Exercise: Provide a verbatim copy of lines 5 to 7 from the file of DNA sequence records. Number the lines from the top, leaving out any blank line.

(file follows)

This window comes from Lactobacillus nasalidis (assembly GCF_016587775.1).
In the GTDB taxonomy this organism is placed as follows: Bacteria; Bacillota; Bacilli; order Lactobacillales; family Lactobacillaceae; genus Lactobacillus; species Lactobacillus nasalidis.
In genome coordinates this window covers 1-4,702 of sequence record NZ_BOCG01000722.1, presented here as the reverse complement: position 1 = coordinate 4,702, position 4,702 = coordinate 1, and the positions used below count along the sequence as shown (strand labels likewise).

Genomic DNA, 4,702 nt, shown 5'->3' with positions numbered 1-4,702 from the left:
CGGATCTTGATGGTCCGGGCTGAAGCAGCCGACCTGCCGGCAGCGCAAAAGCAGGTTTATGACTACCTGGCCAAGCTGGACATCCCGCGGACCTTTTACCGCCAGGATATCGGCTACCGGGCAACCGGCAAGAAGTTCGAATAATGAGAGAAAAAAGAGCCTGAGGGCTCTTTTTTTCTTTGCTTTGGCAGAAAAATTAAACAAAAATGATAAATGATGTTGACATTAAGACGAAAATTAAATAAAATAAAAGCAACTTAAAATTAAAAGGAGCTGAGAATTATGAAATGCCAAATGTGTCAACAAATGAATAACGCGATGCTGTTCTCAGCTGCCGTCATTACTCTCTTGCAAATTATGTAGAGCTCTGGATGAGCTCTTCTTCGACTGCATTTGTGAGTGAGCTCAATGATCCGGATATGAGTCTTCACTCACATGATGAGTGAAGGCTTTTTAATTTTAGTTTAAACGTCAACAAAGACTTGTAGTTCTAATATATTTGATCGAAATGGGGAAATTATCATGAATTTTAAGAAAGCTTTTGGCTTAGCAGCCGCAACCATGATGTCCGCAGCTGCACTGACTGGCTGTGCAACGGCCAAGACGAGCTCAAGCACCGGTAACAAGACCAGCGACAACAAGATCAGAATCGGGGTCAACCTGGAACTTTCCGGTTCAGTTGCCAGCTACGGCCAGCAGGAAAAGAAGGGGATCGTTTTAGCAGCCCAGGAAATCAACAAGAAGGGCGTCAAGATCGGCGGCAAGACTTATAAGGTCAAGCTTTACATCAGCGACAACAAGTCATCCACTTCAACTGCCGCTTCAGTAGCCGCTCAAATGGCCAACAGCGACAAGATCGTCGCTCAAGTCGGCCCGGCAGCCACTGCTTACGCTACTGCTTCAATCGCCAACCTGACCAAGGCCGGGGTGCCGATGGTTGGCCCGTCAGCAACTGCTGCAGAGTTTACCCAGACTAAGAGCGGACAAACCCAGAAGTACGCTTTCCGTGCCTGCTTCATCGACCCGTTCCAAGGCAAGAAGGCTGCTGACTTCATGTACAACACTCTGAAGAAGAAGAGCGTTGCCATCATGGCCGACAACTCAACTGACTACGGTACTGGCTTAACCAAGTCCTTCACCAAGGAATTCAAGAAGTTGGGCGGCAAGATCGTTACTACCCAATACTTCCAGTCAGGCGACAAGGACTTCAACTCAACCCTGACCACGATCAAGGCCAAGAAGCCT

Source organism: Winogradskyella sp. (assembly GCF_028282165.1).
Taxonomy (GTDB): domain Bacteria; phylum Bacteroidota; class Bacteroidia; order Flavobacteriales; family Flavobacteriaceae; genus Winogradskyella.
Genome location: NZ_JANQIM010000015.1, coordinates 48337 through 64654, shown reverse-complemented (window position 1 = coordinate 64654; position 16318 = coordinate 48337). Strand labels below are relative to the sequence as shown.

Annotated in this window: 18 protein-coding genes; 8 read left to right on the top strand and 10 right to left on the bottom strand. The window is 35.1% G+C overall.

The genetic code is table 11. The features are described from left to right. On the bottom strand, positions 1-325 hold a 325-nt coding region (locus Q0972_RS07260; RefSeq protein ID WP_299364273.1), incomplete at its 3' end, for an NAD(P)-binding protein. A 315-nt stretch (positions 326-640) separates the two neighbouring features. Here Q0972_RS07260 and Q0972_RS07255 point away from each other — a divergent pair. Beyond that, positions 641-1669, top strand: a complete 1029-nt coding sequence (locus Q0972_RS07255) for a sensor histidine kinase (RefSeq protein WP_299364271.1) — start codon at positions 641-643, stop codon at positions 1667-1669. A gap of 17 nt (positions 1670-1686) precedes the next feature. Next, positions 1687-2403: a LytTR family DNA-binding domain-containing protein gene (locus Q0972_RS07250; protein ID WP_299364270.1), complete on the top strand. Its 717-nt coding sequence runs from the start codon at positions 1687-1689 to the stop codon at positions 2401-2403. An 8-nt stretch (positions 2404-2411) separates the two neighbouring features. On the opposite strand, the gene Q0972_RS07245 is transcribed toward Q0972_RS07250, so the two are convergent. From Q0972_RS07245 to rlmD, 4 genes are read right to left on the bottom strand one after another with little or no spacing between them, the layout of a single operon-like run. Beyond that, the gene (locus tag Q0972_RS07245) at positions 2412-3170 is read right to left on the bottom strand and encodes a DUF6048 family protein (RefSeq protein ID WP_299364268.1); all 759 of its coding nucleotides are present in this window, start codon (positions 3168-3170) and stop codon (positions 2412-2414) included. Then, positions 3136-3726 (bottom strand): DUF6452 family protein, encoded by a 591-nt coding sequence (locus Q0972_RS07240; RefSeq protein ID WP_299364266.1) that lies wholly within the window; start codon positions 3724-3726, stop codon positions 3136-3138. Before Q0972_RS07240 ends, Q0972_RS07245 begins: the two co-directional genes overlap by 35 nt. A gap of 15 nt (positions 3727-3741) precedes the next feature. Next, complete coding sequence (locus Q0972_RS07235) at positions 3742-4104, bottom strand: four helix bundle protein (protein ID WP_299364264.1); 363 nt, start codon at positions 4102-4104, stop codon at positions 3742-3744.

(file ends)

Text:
CGGATCTTGATGGTCCGGGCTGAAGCAGCCGACCTGCCGGCAGCGCAAAAGCAGGTTTATGACTACCTGGCCAAGCTGGACATCCCGCGGACCTTTTACCGCCAGGATATCGGCTACCGGGCAACCGGCAAGAAGTTCGAATAATGAGAGAAAAAAGAGCCTGAGGGCTCTTTTTTTCTTTGCTTTGGCAGAAAAATTAAACAAAAATGATAAATGATGTTGACATTAAGACGAAAATTAAATAAAATAAAAGCAACTTAAAATTAAAAGGAGCTGAGAATTATGAAATGCCAAATGTGTCAACAAATGAATAACGCGATGCTGTTCTCAGCTGCCGTCATTACTCTCTTGCAAATTATGTAGAGCTCTGGATGAGCTCTTCTTCGACTGCATTTGTGAGTGAGCTCAATGATCCGGATATGAGTCTTCACTCACATGATGAGTGAAGGCTTTTTAATTTTAGTTTAAACGTCAACAAAGACTTGTAGTTCTAATATATTTGATCGAAATGGGGAAATTATCATGAATTTTAAGAAAGCTTTTGGCTTAGCAGCCGCAACCATGATGTCCGCAGCTGCACTGACTGGCTGTGCAACGGCCAAGACGAGCTCAAGCACCGGTAACAAGACCAGCGACAACAAGATCAGAATCGGGGTCAACCTGGAACTTTCCGGTTCAGTTGCCAGCTACGGCCAGCAGGAAAAGAAGGGGATCGTTTTAGCAGCCCAGGAAATCAACAAGAAGGGCGTCAAGATCGGCGGCAAGACTTATAAGGTCAAGCTTTACATCAGCGACAACAAGTCATCCACTTCAACTGCCGCTTCAGTAGCCGCTCAAATGGCCAACAGCGACAAGATCGTCGCTCAAGTCGGCCCGGCAGCCACTGCTTACGCTACTGCTTCAATCGCCAACCTGACCAAGGCCGGGGTGCCGATGGTTGGCCCGTCAGCAACTGCTGCAGAGTTTACCCAGACTAAGAGCGGACAAACCCAGAAGTACGCTTTCCGTGCCTGCTTCATCGACCCGTTCCAAGGCAAGAAGGCTGCTGACTTCATGTACAACACTCTGAAGAAGAAGAGCGTTGCCATCATGGCCGACAACTCAACTGACTACGGTACTGGCTTAACCAAGTCCTTCACCAAGGAATTCAAGAAGTTGGGCGGCAAGATCGTTACTACCCAATACTTCCAGTCAGGCGACAAGGACTTCAACTCAACCCTGACCACGATCAAGGCCAAGAAGCCT

Source organism: Winogradskyella sp. (assembly GCF_028282165.1).
Taxonomy (GTDB): domain Bacteria; phylum Bacteroidota; class Bacteroidia; order Flavobacteriales; family Flavobacteriaceae; genus Winogradskyella.